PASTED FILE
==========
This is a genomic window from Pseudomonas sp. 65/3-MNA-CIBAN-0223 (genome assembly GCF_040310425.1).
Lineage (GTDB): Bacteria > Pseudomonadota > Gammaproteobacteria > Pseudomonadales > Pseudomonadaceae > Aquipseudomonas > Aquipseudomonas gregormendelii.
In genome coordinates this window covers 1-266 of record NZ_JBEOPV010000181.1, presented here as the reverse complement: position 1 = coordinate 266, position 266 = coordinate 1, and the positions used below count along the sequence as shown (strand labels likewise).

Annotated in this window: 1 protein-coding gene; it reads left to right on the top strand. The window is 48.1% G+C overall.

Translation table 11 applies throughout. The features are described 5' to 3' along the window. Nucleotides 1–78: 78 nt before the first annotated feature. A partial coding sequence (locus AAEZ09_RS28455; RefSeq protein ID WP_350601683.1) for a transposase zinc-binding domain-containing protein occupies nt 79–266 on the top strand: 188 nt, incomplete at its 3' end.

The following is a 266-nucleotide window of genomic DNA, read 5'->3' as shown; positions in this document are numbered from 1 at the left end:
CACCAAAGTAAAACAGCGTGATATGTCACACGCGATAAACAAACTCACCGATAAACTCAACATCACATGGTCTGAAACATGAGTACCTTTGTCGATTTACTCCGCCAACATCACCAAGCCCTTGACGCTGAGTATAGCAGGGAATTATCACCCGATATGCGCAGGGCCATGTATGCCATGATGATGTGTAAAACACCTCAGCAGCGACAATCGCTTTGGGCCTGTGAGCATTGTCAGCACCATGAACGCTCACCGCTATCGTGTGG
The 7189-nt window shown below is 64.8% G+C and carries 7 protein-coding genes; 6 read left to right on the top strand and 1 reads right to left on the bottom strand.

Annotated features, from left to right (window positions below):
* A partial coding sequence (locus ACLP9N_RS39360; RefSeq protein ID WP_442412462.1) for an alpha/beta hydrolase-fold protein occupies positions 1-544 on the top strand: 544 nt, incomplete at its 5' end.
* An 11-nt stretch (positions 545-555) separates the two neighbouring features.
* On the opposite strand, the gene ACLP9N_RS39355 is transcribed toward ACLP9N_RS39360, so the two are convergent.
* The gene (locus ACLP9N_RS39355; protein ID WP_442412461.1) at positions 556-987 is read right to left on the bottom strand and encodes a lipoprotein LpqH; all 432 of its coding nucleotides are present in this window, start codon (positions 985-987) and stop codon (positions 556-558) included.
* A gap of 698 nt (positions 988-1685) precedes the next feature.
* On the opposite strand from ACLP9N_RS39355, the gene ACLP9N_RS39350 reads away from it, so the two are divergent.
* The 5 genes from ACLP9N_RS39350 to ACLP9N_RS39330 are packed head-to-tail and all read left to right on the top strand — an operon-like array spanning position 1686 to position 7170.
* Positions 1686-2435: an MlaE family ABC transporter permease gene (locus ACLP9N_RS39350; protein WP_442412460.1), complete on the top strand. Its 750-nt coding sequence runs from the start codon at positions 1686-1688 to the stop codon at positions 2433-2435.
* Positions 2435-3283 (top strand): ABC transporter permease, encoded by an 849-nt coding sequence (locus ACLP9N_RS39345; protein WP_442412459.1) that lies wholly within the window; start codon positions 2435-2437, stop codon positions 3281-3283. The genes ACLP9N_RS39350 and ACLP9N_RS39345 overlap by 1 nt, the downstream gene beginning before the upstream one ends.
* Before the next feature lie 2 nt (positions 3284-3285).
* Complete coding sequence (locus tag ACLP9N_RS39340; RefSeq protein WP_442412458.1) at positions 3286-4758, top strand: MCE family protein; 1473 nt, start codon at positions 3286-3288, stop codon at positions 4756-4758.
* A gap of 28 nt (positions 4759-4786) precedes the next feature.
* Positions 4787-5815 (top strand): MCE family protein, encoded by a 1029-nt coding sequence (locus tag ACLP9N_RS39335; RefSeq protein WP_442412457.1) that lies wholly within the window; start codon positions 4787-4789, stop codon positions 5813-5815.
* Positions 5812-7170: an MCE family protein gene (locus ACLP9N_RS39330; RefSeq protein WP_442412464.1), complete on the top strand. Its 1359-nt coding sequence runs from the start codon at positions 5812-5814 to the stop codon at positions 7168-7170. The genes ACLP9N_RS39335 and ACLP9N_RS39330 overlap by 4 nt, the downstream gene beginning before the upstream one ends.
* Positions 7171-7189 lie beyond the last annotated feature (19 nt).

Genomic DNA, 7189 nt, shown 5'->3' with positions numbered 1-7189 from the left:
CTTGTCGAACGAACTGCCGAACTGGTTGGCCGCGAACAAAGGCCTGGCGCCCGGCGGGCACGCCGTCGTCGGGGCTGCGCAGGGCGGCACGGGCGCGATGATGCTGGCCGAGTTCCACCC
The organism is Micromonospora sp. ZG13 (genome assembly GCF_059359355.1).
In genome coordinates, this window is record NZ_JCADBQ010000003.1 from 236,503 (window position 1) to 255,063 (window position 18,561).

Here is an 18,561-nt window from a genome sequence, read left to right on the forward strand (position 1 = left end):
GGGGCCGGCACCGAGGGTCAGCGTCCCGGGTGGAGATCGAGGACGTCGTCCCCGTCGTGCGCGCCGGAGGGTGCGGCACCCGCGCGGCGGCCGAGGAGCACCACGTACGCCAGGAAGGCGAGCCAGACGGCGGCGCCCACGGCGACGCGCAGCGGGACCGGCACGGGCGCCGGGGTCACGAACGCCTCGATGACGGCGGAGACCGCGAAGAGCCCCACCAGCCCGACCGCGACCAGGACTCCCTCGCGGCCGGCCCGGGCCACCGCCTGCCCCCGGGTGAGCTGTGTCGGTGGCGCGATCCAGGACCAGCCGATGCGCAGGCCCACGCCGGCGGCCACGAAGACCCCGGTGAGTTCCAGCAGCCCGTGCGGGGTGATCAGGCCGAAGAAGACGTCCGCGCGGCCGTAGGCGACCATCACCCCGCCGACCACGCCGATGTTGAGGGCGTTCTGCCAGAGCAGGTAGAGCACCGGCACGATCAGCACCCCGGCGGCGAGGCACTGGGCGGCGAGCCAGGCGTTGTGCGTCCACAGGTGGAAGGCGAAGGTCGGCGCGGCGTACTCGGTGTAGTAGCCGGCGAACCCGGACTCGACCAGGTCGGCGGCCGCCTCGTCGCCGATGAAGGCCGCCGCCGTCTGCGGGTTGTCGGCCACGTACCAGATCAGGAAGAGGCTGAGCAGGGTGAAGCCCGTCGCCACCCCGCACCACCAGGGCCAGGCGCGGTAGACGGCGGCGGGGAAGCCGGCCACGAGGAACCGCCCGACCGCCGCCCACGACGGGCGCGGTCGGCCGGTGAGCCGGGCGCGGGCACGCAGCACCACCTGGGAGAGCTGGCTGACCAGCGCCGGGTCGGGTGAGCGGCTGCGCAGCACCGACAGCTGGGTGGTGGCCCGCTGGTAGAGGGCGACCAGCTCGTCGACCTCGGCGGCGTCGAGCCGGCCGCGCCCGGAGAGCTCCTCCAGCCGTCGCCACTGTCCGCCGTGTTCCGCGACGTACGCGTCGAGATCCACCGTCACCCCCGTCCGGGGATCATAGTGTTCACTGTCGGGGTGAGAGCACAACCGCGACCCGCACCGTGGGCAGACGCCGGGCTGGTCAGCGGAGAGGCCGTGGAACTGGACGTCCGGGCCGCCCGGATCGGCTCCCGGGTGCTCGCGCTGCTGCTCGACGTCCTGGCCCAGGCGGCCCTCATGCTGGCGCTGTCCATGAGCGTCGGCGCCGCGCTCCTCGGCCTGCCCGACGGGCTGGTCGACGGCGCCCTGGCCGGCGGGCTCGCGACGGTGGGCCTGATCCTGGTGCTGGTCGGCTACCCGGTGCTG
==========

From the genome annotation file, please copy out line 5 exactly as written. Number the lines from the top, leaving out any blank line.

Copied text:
Translation table 11 applies throughout. The features are described 5' to 3' along the window. Nucleotides 1–78: 78 nt before the first annotated feature. A partial coding sequence (locus AAEZ09_RS28455; RefSeq protein ID WP_350601683.1) for a transposase zinc-binding domain-containing protein occupies nt 79–266 on the top strand: 188 nt, incomplete at its 3' end.